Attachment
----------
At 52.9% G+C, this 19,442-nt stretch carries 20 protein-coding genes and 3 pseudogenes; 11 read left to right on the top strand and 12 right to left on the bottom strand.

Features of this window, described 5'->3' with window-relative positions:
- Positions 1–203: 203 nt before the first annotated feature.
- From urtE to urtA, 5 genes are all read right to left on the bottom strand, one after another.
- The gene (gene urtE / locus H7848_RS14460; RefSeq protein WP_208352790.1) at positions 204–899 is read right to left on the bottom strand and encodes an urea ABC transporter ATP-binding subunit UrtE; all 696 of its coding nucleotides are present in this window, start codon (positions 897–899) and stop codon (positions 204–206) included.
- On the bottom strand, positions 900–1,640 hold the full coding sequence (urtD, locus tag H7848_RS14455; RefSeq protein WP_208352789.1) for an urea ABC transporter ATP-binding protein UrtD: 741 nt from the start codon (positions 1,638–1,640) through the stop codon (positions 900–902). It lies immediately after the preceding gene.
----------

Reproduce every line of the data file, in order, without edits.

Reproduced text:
At 52.9% G+C, this 19,442-nt stretch carries 20 protein-coding genes and 3 pseudogenes; 11 read left to right on the top strand and 12 right to left on the bottom strand.

Features of this window, described 5'->3' with window-relative positions:
- Positions 1–203: 203 nt before the first annotated feature.
- From urtE to urtA, 5 genes are all read right to left on the bottom strand, one after another.
- The gene (gene urtE / locus H7848_RS14460; RefSeq protein WP_208352790.1) at positions 204–899 is read right to left on the bottom strand and encodes an urea ABC transporter ATP-binding subunit UrtE; all 696 of its coding nucleotides are present in this window, start codon (positions 897–899) and stop codon (positions 204–206) included.
- On the bottom strand, positions 900–1,640 hold the full coding sequence (urtD, locus tag H7848_RS14455; RefSeq protein WP_208352789.1) for an urea ABC transporter ATP-binding protein UrtD: 741 nt from the start codon (positions 1,638–1,640) through the stop codon (positions 900–902). It lies immediately after the preceding gene.